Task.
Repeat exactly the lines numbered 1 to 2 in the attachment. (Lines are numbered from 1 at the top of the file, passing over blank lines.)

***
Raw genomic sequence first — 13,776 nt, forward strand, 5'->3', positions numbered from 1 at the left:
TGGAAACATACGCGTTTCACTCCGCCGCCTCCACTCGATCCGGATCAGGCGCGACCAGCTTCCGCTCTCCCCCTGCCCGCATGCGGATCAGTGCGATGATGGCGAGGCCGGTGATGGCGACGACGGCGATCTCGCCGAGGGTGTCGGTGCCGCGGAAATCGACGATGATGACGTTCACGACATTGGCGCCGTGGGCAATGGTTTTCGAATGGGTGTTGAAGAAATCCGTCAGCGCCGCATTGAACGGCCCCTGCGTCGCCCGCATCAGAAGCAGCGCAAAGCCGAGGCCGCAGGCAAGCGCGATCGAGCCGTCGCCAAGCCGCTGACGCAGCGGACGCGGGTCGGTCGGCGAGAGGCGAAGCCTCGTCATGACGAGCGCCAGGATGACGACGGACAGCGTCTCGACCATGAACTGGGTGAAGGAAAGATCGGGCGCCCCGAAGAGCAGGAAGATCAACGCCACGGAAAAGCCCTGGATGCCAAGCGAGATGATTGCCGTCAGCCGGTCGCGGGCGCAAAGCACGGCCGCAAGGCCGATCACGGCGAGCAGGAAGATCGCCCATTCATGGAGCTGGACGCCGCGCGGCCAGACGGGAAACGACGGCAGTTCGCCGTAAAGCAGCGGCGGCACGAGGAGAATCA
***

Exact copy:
Raw genomic sequence first — 13,776 nt, forward strand, 5'->3', positions numbered from 1 at the left:
TGGAAACATACGCGTTTCACTCCGCCGCCTCCACTCGATCCGGATCAGGCGCGACCAGCTTCCGCTCTCCCCCTGCCCGCATGCGGATCAGTGCGATGATGGCGAGGCCGGTGATGGCGACGACGGCGATCTCGCCGAGGGTGTCGGTGCCGCGGAAATCGACGATGATGACGTTCACGACATTGGCGCCGTGGGCAATGGTTTTCGAATGGGTGTTGAAGAAATCCGTCAGCGCCGCATTGAACGGCCCCTGCGTCGCCCGCATCAGAAGCAGCGCAAAGCCGAGGCCGCAGGCAAGCGCGATCGAGCCGTCGCCAAGCCGCTGACGCAGCGGACGCGGGTCGGTCGGCGAGAGGCGAAGCCTCGTCATGACGAGCGCCAGGATGACGACGGACAGCGTCTCGACCATGAACTGGGTGAAGGAAAGATCGGGCGCCCCGAAGAGCAGGAAGATCAACGCCACGGAAAAGCCCTGGATGCCAAGCGAGATGATTGCCGTCAGCCGGTCGCGGGCGCAAAGCACGGCCGCAAGGCCGATCACGGCGAGCAGGAAGATCGCCCATTCATGGAGCTGGACGCCGCGCGGCCAGACGGGAAACGACGGCAGTTCGCCGTAAAGCAGCGGCGGCACGAGGAGAATCA